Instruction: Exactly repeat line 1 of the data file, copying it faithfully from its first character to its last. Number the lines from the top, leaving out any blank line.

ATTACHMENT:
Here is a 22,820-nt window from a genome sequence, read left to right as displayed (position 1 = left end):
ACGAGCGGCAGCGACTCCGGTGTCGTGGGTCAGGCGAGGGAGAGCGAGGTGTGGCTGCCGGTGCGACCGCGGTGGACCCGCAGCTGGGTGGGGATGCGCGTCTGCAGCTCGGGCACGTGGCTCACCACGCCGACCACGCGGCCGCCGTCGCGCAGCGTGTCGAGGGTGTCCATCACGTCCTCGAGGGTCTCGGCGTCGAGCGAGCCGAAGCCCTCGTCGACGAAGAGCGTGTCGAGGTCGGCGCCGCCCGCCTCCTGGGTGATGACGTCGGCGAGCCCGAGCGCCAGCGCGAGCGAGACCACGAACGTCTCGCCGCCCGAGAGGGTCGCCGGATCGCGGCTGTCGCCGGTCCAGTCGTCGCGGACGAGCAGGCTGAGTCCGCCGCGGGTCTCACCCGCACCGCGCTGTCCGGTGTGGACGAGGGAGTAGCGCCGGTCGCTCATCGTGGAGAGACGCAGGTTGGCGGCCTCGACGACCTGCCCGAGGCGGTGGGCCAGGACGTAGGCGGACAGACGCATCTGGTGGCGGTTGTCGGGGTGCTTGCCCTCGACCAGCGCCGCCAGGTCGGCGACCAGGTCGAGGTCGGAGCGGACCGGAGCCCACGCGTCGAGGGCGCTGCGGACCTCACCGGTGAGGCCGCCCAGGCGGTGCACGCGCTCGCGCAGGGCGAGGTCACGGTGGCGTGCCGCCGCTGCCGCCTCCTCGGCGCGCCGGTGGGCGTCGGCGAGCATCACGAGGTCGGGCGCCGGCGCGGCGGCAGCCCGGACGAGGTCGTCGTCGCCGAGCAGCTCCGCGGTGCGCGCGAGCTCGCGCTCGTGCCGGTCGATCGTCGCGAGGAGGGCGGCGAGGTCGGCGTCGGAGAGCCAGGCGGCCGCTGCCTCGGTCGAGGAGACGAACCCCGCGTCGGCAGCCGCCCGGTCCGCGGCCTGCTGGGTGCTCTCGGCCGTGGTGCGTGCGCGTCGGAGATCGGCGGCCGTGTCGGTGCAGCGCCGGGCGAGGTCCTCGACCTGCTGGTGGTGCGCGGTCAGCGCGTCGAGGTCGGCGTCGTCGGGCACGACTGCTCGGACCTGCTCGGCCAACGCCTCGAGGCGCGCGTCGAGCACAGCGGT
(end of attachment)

Here is a 22,820-nt window from a genome sequence, read left to right as displayed (position 1 = left end):